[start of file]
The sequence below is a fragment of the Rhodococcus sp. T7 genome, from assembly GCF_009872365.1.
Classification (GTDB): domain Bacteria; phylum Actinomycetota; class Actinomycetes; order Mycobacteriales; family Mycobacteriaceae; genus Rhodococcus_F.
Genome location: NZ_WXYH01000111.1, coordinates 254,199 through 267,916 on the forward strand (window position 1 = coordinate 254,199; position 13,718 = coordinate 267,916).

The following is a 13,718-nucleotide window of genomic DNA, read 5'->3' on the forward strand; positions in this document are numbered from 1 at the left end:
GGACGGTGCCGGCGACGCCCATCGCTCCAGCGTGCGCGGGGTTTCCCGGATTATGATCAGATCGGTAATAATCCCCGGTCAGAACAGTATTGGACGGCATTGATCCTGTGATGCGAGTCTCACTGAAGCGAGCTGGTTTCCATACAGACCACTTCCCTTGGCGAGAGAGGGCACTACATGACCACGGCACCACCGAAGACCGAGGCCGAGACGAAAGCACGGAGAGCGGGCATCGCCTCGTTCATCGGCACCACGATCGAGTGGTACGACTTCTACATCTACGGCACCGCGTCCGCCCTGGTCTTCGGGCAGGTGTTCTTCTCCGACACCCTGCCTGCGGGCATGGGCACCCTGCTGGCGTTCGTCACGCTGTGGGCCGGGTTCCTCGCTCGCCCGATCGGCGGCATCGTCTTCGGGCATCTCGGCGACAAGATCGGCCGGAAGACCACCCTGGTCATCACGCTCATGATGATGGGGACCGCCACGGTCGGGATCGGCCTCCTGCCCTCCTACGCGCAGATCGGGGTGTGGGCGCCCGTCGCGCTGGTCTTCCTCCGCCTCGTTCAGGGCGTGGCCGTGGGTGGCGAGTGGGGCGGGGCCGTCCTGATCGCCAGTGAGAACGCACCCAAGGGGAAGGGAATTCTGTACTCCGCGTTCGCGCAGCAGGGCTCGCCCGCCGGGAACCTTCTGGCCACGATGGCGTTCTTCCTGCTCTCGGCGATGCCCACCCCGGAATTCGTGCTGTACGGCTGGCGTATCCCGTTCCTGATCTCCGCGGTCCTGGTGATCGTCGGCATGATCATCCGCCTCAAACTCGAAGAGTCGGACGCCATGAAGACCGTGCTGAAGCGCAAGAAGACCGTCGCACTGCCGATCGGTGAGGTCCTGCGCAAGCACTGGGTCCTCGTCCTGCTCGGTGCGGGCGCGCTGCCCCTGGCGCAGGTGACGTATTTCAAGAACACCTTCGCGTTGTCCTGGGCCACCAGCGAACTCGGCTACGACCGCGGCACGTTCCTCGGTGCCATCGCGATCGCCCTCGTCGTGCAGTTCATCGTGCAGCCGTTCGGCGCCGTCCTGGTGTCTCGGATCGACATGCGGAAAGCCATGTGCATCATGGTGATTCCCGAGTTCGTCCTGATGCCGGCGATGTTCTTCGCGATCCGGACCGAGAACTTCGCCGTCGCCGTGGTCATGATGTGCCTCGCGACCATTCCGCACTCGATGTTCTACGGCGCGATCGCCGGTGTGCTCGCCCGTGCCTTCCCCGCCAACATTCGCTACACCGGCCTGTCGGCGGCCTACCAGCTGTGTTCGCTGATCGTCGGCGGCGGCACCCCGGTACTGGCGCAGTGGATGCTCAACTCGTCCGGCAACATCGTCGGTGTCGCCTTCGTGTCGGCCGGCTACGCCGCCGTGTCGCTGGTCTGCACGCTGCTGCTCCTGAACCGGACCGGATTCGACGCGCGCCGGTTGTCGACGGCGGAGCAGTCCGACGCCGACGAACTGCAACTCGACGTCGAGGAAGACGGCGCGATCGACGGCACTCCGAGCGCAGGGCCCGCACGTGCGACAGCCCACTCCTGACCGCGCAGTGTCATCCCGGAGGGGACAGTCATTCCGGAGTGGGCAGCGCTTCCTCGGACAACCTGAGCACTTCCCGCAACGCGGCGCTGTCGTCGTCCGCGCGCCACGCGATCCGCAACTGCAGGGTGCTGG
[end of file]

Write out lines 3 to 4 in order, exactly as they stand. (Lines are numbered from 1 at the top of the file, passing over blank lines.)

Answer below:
Genome location: NZ_WXYH01000111.1, coordinates 254,199 through 267,916 on the forward strand (window position 1 = coordinate 254,199; position 13,718 = coordinate 267,916).

The following is a 13,718-nucleotide window of genomic DNA, read 5'->3' on the forward strand; positions in this document are numbered from 1 at the left end: